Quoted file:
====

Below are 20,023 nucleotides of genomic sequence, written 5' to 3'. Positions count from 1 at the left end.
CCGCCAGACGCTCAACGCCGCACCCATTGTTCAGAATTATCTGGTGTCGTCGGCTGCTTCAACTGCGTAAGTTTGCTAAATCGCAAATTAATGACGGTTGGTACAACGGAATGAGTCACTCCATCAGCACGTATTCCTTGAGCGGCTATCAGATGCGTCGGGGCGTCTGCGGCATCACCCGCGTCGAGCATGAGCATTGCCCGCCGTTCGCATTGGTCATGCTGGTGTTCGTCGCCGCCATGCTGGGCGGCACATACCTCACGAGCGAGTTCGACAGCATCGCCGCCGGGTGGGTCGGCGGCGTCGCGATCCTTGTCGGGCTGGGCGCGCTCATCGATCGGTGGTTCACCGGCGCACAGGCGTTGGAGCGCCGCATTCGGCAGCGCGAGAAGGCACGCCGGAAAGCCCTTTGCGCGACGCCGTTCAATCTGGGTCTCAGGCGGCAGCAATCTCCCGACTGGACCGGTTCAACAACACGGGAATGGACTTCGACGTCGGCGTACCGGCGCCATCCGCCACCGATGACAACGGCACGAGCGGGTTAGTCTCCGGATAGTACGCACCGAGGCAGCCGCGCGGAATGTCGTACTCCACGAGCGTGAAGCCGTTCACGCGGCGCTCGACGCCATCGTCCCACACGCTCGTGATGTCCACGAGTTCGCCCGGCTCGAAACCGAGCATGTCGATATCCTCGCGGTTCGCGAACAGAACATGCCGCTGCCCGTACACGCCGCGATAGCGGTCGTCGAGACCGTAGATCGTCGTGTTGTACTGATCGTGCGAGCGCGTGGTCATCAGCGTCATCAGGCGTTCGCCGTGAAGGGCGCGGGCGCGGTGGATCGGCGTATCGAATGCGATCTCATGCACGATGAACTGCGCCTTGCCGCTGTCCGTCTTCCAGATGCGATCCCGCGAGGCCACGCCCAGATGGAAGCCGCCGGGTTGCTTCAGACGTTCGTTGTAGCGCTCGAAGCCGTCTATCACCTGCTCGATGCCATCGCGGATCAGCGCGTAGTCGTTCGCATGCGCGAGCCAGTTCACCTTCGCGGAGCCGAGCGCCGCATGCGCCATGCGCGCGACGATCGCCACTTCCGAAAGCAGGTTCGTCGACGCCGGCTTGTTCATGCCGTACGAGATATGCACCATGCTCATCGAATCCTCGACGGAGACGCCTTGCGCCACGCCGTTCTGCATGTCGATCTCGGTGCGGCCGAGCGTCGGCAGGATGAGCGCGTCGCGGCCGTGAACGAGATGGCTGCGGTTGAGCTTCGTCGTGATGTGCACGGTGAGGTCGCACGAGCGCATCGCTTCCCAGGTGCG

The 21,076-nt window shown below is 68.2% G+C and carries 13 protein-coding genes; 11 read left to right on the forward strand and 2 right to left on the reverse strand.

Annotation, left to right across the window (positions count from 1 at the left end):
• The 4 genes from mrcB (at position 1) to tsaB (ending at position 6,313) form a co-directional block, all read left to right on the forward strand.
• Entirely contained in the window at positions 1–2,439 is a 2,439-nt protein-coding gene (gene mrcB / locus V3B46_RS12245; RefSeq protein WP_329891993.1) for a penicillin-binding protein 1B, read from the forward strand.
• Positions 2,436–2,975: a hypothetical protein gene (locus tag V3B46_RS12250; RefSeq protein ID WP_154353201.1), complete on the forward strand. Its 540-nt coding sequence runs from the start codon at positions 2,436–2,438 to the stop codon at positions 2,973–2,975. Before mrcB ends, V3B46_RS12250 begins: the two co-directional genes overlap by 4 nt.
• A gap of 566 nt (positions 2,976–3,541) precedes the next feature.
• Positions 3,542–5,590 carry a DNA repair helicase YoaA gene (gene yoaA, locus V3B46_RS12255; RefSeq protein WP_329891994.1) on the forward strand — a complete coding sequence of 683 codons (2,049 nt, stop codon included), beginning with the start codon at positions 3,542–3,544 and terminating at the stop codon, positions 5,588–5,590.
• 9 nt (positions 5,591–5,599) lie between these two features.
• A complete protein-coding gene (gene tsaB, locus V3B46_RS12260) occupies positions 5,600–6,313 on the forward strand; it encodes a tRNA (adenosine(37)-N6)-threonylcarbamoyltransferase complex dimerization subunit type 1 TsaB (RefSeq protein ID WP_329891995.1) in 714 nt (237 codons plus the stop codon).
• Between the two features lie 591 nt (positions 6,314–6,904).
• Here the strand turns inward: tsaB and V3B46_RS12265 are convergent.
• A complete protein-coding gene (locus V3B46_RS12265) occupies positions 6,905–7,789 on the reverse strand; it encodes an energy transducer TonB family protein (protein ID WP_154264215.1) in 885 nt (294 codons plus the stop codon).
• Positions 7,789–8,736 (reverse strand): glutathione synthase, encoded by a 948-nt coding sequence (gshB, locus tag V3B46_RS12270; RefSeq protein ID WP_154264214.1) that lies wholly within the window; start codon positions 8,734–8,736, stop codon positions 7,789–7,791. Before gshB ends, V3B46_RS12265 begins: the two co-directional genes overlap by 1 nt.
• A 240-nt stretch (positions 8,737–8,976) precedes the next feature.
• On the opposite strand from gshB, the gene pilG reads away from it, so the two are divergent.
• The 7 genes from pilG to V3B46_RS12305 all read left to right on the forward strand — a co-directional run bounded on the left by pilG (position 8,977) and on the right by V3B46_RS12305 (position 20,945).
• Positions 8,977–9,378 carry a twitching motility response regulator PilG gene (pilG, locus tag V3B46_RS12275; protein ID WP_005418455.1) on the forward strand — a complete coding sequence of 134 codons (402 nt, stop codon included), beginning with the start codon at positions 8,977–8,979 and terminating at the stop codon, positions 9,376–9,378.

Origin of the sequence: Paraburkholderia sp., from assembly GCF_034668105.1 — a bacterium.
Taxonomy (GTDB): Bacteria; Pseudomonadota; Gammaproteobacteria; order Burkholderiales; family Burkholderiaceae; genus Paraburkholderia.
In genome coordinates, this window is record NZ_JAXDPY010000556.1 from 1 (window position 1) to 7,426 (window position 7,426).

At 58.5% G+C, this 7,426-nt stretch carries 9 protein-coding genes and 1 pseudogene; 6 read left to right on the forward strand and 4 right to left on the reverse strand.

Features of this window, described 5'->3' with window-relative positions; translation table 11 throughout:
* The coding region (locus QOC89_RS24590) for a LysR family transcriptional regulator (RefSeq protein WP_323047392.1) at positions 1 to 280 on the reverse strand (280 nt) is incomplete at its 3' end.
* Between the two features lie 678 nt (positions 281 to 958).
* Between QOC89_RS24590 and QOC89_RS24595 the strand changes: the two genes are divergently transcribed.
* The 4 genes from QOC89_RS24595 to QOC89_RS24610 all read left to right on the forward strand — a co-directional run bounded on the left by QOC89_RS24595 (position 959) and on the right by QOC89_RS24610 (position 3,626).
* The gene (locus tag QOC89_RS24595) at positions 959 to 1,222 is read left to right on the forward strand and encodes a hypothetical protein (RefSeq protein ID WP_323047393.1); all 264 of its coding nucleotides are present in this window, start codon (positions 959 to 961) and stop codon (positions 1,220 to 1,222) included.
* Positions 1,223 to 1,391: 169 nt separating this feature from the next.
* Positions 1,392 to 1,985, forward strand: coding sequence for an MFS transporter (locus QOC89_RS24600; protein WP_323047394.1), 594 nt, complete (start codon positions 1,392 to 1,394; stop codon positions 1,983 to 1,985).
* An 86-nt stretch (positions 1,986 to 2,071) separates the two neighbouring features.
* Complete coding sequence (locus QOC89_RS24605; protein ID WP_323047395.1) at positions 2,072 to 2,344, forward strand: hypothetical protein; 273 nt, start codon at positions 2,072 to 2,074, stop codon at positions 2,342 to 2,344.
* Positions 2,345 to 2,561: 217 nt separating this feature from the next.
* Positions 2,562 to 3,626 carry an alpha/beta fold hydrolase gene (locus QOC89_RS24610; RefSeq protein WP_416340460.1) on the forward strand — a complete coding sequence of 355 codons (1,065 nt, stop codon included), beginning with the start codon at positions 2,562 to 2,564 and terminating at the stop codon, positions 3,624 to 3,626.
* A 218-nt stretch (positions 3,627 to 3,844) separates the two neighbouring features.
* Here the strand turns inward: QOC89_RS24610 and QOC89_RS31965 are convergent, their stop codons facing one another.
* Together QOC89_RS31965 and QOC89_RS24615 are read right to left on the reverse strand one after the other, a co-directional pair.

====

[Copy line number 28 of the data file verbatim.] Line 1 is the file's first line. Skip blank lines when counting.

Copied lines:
* The 4 genes from QOC89_RS24595 to QOC89_RS24610 all read left to right on the forward strand — a co-directional run bounded on the left by QOC89_RS24595 (position 959) and on the right by QOC89_RS24610 (position 3,626).